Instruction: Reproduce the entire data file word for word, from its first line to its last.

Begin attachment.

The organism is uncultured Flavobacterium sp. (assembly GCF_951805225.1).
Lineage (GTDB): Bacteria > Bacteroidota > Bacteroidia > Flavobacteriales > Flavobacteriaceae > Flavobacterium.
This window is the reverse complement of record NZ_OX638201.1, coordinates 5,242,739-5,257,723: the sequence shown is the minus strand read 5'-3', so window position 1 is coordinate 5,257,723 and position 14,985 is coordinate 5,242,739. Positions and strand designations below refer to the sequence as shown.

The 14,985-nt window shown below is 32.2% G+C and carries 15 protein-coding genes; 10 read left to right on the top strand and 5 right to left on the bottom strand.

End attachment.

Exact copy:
The organism is uncultured Flavobacterium sp. (assembly GCF_951805225.1).
Lineage (GTDB): Bacteria > Bacteroidota > Bacteroidia > Flavobacteriales > Flavobacteriaceae > Flavobacterium.
This window is the reverse complement of record NZ_OX638201.1, coordinates 5,242,739-5,257,723: the sequence shown is the minus strand read 5'-3', so window position 1 is coordinate 5,257,723 and position 14,985 is coordinate 5,242,739. Positions and strand designations below refer to the sequence as shown.

The 14,985-nt window shown below is 32.2% G+C and carries 15 protein-coding genes; 10 read left to right on the top strand and 5 right to left on the bottom strand.